Yesterday we looked at how China can be rife with small crime, while still seeming safe to foreigners. Today we’ll be exploring a few of the ideas Chinese citizens hold about other countries, and why these views might be promoted by the state.
I’ve honestly lost track of how many times I’ve been told that everyone in America has a gun, and that I come from a very dangerous country. While the US does have the highest gun ownership in the world, that doesn’t actually effect my daily life in the way my students might think. My wife actually takes a little joy in responding to this with her students, her grandfather sells antique guns and in the past had a room full of them. Despite owning hundreds of guns in his life, he hasn’t fired one in at least four decades. She also enjoys watching their heads spin when she informs them that she owns two herself, and that the majority of guns in the US are used for hunting instead of robbing.
However the occasional story of a Chinese student getting mugged in the US at gunpoint sticks out strongly in the minds of young Chinese, but ignores the thousands that don’t write about the fact that they weren’t. This idea is so deeply ingrained that many students rejoice in getting accepted to study in Canada instead of the deadly US.
But America isn’t the only dangerous country according to my Chinese friends, so far I’ve been told that several dozen countries (and the entire continent of Africa) are all places that are best avoided. After the first reports of the London riots one co-worker asked if she should cancel her trip to Sheffield in October (I assured her they would be under control by then). I’ve also heard staff in the foreign affairs office remind travelers to stay in their hotel after work, and don’t go sightseeing without a group. Another friend mentioned that he’d visited Africa, but would never go back because “black people are very violent”. It’s a kind of fear and naivete that keeps people from heading abroad.
These rumors are in fact propagated by the gov’t in state media and textbooks. The negative experiences of the few who do travel spread across weibo quickly, and establish them as a typical experience to have abroad.
During the run up to the Shanghai World Expo, the commentators on CCTV repeated ad nauseam that it was better to explore other cultures at the Expo than traveling abroad because it was safer. It was something I heard again repeated from co-workers, until they actually visited the Expo and realized they could hardly see anything through the crowds.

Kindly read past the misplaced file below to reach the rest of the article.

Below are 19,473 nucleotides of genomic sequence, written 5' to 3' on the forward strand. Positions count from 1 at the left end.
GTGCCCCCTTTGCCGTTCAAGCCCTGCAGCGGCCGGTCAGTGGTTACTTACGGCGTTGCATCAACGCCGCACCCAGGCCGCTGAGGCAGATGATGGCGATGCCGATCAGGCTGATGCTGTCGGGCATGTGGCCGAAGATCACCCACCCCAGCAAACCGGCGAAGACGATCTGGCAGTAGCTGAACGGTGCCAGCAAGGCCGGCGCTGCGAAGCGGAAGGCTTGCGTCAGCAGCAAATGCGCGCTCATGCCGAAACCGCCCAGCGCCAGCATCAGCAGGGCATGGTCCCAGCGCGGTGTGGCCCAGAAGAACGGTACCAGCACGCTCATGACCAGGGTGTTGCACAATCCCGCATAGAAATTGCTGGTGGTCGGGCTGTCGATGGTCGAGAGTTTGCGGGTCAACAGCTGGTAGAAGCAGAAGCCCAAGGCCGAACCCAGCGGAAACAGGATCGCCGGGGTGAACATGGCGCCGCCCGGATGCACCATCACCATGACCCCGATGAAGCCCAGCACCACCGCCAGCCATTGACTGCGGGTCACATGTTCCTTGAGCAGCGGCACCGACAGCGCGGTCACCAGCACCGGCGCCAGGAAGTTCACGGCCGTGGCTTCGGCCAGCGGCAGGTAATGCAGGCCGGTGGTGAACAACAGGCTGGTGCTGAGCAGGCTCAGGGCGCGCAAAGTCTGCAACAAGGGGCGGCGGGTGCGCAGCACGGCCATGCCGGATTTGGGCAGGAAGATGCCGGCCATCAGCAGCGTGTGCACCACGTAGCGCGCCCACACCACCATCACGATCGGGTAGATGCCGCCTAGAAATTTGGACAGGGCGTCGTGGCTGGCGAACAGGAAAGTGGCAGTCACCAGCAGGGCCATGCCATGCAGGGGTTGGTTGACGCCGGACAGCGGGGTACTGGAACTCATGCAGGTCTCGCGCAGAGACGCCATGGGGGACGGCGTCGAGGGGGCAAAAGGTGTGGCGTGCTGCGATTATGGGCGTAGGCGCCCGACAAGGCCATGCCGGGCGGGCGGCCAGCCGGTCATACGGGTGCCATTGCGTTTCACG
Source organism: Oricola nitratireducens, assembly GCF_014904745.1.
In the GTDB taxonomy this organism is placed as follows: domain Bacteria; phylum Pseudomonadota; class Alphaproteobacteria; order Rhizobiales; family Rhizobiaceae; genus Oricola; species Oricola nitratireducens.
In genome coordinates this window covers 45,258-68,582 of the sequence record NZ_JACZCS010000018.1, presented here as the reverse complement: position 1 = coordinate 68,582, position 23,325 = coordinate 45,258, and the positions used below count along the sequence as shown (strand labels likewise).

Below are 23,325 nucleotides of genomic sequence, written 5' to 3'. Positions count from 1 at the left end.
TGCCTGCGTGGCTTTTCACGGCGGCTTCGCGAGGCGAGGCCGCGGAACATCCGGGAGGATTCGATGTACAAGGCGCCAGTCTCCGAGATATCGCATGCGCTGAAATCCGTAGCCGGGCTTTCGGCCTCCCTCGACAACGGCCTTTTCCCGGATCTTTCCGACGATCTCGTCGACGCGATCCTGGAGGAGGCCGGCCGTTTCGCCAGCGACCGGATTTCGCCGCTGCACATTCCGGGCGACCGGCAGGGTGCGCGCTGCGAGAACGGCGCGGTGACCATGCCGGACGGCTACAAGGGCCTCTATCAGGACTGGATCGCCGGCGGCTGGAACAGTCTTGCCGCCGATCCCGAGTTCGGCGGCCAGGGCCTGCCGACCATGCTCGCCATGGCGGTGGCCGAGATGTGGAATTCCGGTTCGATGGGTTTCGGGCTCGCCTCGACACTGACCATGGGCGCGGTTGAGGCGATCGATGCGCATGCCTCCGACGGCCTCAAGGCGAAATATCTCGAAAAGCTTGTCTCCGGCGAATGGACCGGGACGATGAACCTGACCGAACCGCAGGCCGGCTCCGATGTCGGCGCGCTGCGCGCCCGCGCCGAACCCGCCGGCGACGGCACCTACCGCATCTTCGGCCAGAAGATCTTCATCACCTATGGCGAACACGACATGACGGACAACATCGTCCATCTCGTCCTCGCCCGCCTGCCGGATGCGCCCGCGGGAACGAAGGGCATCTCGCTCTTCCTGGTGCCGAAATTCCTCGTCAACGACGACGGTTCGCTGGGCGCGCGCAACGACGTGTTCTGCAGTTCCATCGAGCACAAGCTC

The gov’t promotes these ideas for a few reasons. One strong reason would be that if every other country is plagued by violent crime, then Chinese people are relatively lucky to only have their pockets picked occasionally (see this comment on yesterday’s post). This is a milder version of the kind of propaganda North Korea uses, which tells citizens that even though they only get one proper meal each day, at least they aren’t as bad off as the Japanese who have to sell their organs just to get by (from Escaping North Korea).
Another reason is that traveling to foreign countries, especially Western ones, often bring up questions about China’s governance and policies. Ideas like: democracy, government oversight, a free press, and that some developing countries aren’t exactly thankful for China’s aid. Away from the guiding hand of state media and Chinese tour guides, these ideas take root in the mind of those who head abroad (You should read Evan Osnos’s incredible report on heading to Europe with a Chinese tour group).
I’ve seen this side-effect in conversations with co-workers and friends who have studied in the US and Australia, when they return they are shocked at how different these countries are from what they had learned. My friend said on returning from the States,
“In short, I have met the nicest people there. This trip showed me how civilized, generous and hospitable Americans are, for which I feel deeply grateful. It also proved most of my presumptions about the US were wrong, though I have learned the language and the culture for many years. Moreover the trip helped me realize how my country really is, with all the contrast against yours.”
Surely this is one reason that travel outside of tour groups makes the Party nervous. As long as they can keep people from wanting to look beyond their own borders, they can maintain control. For decades the average Chinese person was too poor to travel abroad, but as the economy grows, it will become increasingly difficult to keep Chinese citizens from exploring abroad, unless the Party can convince this generation that China is the safest country in the world.